Forbes Magazine proclaimed this week that you should fill your company with athletes.
Writes David Williams,
“At our company, we work to fill our roster with “athletes.” I don’t mean this necessarily in the physical sense, although it turns out that quite a few of our members are literal athletes – we have a national-class triathlete, I have a personal interest in competitive and recreational bodybuilding, and there are multiple marathoners, bikers, soccer, and basketball players, CrossFit enthusiasts, etc. on staff. …. But when I advise people to seek and hire athletes, what I am really referring to is the athlete traits (akin to leadership traits) that make any individual an exceptional hire.”
Williams then goes on to list the traits that athletes have that make them great to work with. They have drive, determination, a sense of balance, and also, of course, an ability to work in teams.
I like the message and Williams’s piece made me smile. But I’ve got some ambivalence about the message I thought I’d share here. While.I agree that athletes bring a whole set of skills to the workplace and that we ought to value them, I have two worries.
First, these skills, such as balancing individual achievement with team work, can come from other areas of life as well.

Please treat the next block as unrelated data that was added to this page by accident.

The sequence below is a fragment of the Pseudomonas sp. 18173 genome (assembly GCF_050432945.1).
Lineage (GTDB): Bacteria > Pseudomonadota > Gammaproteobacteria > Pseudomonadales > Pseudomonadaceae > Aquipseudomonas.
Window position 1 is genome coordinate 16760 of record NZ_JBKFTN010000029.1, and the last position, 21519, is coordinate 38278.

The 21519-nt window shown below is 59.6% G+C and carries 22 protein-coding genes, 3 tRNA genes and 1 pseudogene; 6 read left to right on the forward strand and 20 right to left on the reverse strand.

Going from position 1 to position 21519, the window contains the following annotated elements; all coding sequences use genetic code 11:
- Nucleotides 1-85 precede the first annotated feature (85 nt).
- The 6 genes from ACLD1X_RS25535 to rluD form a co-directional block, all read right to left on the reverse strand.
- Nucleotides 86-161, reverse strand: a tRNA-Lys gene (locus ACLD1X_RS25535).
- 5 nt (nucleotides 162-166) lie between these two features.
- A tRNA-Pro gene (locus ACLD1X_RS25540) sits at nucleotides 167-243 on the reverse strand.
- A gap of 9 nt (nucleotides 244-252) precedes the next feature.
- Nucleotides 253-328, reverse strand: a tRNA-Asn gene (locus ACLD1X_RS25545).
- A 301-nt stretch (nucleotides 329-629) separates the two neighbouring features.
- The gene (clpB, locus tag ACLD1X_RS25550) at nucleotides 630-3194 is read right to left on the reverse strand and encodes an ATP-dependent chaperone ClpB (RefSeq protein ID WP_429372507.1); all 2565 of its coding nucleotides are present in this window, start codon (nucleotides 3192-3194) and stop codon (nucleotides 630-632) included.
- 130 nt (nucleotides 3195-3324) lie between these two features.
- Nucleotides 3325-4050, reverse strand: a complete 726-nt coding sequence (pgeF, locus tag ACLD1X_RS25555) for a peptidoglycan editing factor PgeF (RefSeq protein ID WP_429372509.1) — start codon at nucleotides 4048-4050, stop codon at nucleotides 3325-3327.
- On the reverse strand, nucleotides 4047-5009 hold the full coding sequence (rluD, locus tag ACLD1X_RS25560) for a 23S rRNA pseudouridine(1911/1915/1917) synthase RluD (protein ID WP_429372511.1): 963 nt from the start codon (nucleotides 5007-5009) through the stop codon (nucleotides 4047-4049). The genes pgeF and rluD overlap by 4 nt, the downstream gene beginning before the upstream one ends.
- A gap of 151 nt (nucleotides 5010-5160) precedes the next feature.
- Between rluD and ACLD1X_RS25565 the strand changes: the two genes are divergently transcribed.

Lots of the lessons my athletic son has learned through team sports, my daughter has learned from school band and through singing in choirs, and my other son has learned through musical theatre. Team work matters. Showing up matters. Doing your best matters. Helping others matters.
Second, I worry a lot about who gets seen as athletic. If athletic is code for “looking fit” you run the risk of missing people.
But it’s a step in the right direction to recognize that skills we acquire through sports training carry over. Often in university it’s my fellow campus athletes I’ve bonded with in meetings over the need to get away from the table, get up and stretch and even get out for a run.
I like the balance that comes from recognizing the importance of things we do outside work rather than thinking that those of us with time to run, bike, swim, row, lift etc clearly aren’t taking with seriously enough.